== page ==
Rhubarb 2019

42 ST EDWARD’S r h u b a r b

became Head of Department at Papplewick School in Ascot for several years. When he left the teaching profession in the 1970s he took up a position as a company accountant, working in the UK and Saudi Arabia, and he remained in this occupation until he retired. A guardian Angus often stayed with during the late 1940s was his grandmother’s cousin, the enigmatic Hugh Borthwick (a wartime Secret Service spy) and his wife Eva, proprietors of the Southwick estate and the village of Purbrook near Portsmouth. The grand Southwick House was requisitioned by the government during the second world war, and it became the operations centre for the D-Day landings in 1944. The house has remained in the hands of the Ministry of Defence ever since. Angus’s acquaintance with the Borthwicks led to an amazing adventure, which began in 1957 when he set out to prove against the odds that a painting owned by the family, a portrait of Archbishop Fernando de Valdés, was a genuine Velázquez. Grateful for his heroic efforts which took him to the Prado Art Gallery in Madrid and beyond, Eva Borthwick gifted the painting to Angus, and in 1967 he sold it for the princely sum of £100,000 to the National Gallery, where it still hangs to this day.

BAKER – On 10th November 2018, Roger Franklyn Whiston Baker (F, 1946-1950). Brother of William (F, 1947-1952), father of Clive (F, 1977-1982). These words were kindly provided by Roger’s daughter, Victoria: Roger was born in Cyncoed, Cardiff in December 1932. In 1938 he, his parents Cecil and Gladys and his brother Nigel moved north. Years later Roger recalled the fact that they had been a bit smug, thinking that they had moved to a safer city in case of war, only to be dismayed when the shop holding Roger and Nigel’s Christmas presents was bombed when war did break out. After leaving primary school in Sheffield, he attended St Edward’s followed the next year by his brother. Although he was never very academic they were still the best years of his life. National Service beckoned after school and Roger served with the Green Howards until 1953. Posted for two and a half compulsory years to the Hallamshire Battalion (TA) he then volunteered his service and retired in 1965 as a Captain and with the Territorial Decoration. His first job was as a sports reporter for the Sheffield Post in 1954 but by 1958 he was working as a financial rep for Lombank, a division of Lombard Bank, which is where he met Lynne, who became his wife in 1961. The following August, Victoria was born in Hull closely followed by her brother Clive, by which time they had moved back to Roger’s beloved Wales. The family moved from Llanelli to Dinas Powys in 1965, where they settled. In 1974 they moved to Rectory Road in Penarth with Roger’s mother, Gladys. Unfortunately, shortly after this Roger lost his job and, under the strain, the marriage failed. Roger stayed in South Wales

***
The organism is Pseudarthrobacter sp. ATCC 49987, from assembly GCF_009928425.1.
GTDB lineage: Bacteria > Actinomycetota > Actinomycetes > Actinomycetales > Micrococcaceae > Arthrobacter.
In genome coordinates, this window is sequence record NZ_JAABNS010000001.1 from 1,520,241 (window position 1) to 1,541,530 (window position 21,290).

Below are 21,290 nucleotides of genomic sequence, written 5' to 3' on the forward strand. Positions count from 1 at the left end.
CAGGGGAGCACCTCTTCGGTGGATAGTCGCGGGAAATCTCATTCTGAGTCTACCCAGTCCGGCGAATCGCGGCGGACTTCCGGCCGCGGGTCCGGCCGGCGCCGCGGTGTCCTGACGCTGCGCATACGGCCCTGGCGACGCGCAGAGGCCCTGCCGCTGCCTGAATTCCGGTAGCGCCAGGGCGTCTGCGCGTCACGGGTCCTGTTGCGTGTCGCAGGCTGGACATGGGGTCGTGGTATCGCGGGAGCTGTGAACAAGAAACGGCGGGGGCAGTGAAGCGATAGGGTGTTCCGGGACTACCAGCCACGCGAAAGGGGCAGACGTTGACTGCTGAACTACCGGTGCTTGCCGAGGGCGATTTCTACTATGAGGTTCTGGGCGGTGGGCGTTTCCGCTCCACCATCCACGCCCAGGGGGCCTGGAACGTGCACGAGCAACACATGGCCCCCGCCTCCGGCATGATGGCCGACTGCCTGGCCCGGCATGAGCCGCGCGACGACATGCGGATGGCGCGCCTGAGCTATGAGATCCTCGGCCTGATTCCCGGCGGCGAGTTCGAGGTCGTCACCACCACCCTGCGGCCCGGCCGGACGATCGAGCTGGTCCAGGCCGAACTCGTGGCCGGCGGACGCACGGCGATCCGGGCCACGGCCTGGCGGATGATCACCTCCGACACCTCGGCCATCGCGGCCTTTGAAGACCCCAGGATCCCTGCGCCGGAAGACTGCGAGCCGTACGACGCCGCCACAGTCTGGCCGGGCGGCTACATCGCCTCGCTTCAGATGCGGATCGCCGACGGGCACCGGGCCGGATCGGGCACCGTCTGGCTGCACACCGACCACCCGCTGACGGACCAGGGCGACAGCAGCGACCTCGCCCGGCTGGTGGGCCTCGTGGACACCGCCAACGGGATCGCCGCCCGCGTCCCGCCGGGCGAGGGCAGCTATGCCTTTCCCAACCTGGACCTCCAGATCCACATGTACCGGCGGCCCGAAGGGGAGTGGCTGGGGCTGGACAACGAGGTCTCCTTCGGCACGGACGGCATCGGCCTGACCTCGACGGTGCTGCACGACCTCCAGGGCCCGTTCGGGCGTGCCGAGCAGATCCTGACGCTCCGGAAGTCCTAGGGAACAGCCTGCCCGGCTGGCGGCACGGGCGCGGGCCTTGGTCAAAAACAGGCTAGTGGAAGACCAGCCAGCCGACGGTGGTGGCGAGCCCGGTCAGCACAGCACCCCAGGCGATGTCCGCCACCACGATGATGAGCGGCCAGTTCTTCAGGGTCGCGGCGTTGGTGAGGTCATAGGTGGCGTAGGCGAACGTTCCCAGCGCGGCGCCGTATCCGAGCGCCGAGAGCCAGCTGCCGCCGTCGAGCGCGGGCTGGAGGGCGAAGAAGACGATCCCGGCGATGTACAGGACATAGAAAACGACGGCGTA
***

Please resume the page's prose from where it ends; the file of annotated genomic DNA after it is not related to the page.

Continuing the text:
Martin attended St Edward’s School 1954-1958. On leaving school he joined Blackwell’s bookshop, where he honed his chess skills, and worked for nearly two years in their export department. In 1963 he graduated from the University of Wales (Swansea) with an Honours degree in Politics. After two years working in Germany and then with the Oxfordshire County Library service at Norham Gardens he gained entrance to the North Western Polytechnic School of Librarianship and later became an ALA. His first professional post was at Christchurch Library, near Bournemouth. In October 1966 he joined the Bodleian Law Library (only two years after it opened) with Reading Room and cataloguing responsibilities. He became Head of Cataloguing following the retirement of his predecessor in December 1996. He had seen the Law Library undergo many changes and had endured cheerfully the changes from manual cataloguing to computer-based cataloguing. He had maintained and overseen consistently high standards in the cataloguing of law books, which were often rather poorly treated by non-specialist staff in general libraries, and had thus made an important contribution to the Bodleian’s input to shared databases. Martin was blessed with a cheerful and gregarious disposition and the social life of the Library was the poorer for his departure. Many library problems were solved with a cheery word, perhaps followed with a visit to a local hostelry. His positive outlook enabled him to make light of the disability of an artificial limb to the extent that colleagues were seldom aware of it. Martin’s main leisure activities focused on wildlife and nature conservation, with


Roger Franklyn Whiston Baker

for a couple of years before joining his brother Nigel’s family in Ealing, London, where Gladys had already taken up residence. Re-inventing himself again, Roger trained as a financial consultant - a move that amused many people but particularly his brother, knowing Roger’s track record with money. Settled in London, Roger revelled in the social scene joining in Nigel and Daphne’s many parties. Many people would call in for a chat and end up with a glass of red wine, or two! Throughout his life Roger continued to follow the School’s sports teams, going annually to his beloved Henley Royal Regatta where he’d often be spotted in his Rhubarb blazer and boater - indeed a picture of him in his attire was used in The Telegraph to promote the upcoming Henley Royal Regatta in 2009. Roger outlived both his brother and sister-in-law Daphne who died in 2016, so his time in London came to an end. Aged 83 he moved back to South Wales and landed on his feet with the best flat in his residential complex, situated around the corner from his daughter. Being one of the few male residents, he used his charms to the end. BARNSLEY – In 2017, Martin Patrick Barnsley (A, 1954-1958). The following words were written by Robert Logan, OU Law Library:

Angus Bainbrigge

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